The only witness who saw the perpetrator of the crime, and that in the dark and at some distance away, was not familiar with his carriage or manner of walk, and declined to identify the defendant as the man he saw. All he would say was that he “looked to be about the same size and height.” S. v. Thorp, 72 N. C., 186. The guilt of an accused is not to be inferred merely from facts consistent with his guilt, but they must be inconsistent with his innocence. S. v. Massey, 86 N. C., 658. “Evidence which merely shows it possible for the fact in issue to be as alleged, or which raises a mere conjecture that it was so, is an insufficient foundation for a verdict and should not be left to the jury.” S. v. Vinson, 63 N. C., 335. See, also, S. v. Battle, 198 N. C., 379, 151 S. E., 927; S. v. Swinson, 196 N. C., 100, 144 S. E., 555; S. v. Montague, 195 N. C., 20, 141 S. E., 285; S. v. Prince, 182 N. C., 788, 108 S. E., 330; S. v. Gragg, 122 N. C., 1082, 30 S. E., 306; S. v. Rhodes, 111 N. C., 647, 15 S. E., 1038; S. v. Goodson, 107 N. C., 798, 12 S. E., 329; S. v. Brackville, 106 N. C., 701, 11 S. E., 284; S. v. Powell, 94 N. C., 965; and Witthowsky v. Wasson, 71 N. C., 451.

The theory of the State is, that the defendant left the home of the deceased in the afternoon of the day in question, went to his brother’s house in Jones County and secured a .22 riñe, as he threatened to do, returned to New Bern about sundown and shortly thereafter committed the homicide. The defect in this theory is, that the witness Hill who drove the defendant into Jones County, says he did not bring a rifle back • with him. Then, too, the record is silent as to the size of the death bullet, although the bullet itself was in evidence.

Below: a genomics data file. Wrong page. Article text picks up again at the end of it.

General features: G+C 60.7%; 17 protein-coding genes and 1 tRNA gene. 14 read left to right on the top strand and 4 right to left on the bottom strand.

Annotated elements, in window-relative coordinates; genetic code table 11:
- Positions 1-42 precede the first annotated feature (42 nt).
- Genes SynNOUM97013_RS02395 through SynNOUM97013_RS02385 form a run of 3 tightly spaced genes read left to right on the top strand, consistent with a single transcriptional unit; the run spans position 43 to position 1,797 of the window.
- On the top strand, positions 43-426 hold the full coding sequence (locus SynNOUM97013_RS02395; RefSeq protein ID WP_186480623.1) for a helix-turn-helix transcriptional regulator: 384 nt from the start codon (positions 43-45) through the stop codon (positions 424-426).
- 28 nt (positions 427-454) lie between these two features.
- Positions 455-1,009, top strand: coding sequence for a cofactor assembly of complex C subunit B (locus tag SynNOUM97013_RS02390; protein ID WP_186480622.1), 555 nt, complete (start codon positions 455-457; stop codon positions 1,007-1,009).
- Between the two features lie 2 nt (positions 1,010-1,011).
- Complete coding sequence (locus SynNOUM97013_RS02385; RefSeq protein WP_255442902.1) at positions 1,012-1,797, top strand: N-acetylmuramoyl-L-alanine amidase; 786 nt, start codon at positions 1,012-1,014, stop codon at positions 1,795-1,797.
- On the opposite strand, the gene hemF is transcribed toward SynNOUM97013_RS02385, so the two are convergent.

It all comes to this: The evidence for the prosecution is inconclusive. It is not compelling. Taking it to be true, and entirely so, it still leaves the identity of the accused as the perpetrator of the crime in doubt, and fails to exclude his innocence as a reasonable assumption. S. v. Miller, 220 N. C., 660, 18 S. E. (2d), 145; S. v. Matthews, supra. It would require a repudiation of Hill’s testimony and a guess to bridge the hiatus in the State’s case. S. v. Johnson, 199 N. C., 429, 154 S. E., 750.

*66The defendant’s demurrer to the evidence will be sustained here. G. S., .15-173.